Behaviour and Discipline

In School T the Head teacher avoided disciplining the students. He saw his job as being largely administrative, and felt that discipline should be left solely to Heads of Year. He did not have anybody else in his senior team, whose authority students respected. His office door was closed most of the time, and many students did not know who he was. Treatment of misbehaviour was inconsistent. In Maths, students received a detention from the Head of Department, whom they respected, so they generally behaved. In Art,however, they would receive a quiet word from the Deputy Head of Department whom they did not respect. In the majority of classes, students who misbehaved got more attention; a minority intimidated the teacher and the other students. Therefore standards were inconsistent. There was no clear referral system which the students and staff trusted; and there was no ‘bottom line’ member of the senior team, with whom the buck stopped.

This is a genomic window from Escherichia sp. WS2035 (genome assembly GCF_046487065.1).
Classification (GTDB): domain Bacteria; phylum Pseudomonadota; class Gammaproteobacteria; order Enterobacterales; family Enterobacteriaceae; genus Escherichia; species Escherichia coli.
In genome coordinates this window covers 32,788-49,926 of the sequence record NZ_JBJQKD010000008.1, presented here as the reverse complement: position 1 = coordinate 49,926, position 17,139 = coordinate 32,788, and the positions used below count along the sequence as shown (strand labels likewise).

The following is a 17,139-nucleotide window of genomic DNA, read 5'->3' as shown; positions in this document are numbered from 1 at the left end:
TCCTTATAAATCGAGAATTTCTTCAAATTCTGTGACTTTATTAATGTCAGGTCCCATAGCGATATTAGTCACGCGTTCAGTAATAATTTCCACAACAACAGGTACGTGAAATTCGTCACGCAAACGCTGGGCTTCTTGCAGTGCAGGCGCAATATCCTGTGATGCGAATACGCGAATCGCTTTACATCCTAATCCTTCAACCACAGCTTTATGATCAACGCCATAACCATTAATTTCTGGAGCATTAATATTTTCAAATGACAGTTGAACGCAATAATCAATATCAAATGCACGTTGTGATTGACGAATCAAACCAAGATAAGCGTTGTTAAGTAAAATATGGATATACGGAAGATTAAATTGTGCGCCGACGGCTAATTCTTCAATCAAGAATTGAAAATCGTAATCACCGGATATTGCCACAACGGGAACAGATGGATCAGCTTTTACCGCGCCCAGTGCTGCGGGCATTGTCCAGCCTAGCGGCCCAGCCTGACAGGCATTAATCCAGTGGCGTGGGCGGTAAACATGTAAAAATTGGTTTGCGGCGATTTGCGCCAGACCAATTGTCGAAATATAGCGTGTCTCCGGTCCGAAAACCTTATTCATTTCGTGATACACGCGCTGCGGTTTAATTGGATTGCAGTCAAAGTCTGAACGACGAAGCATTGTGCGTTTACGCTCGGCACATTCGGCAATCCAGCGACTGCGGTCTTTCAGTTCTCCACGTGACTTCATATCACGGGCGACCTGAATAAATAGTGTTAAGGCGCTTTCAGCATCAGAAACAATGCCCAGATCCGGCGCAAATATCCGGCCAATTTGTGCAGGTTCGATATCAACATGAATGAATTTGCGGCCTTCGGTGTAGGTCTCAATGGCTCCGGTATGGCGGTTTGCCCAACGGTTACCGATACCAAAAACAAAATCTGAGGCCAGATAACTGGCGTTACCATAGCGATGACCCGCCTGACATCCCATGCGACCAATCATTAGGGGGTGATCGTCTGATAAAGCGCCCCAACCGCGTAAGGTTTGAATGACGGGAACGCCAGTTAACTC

The school got a new Head teacher, whose forte was pupil discipline. On the first day of her appointment, she got out and about, and showed the students who was boss. She set up a very clear system of referral, so all misdemeanours carried a clear punishment, and she was the ultimate discipline enforcer. Children saw that if their peers crossed a boundary, something happened. Although the Head teacher rarely raised her voice, the students respected her; and dreaded being referred to her. Behaviour improved dramatically in the school. The vast majority of students were on task and prioritising learning.

Comments are closed.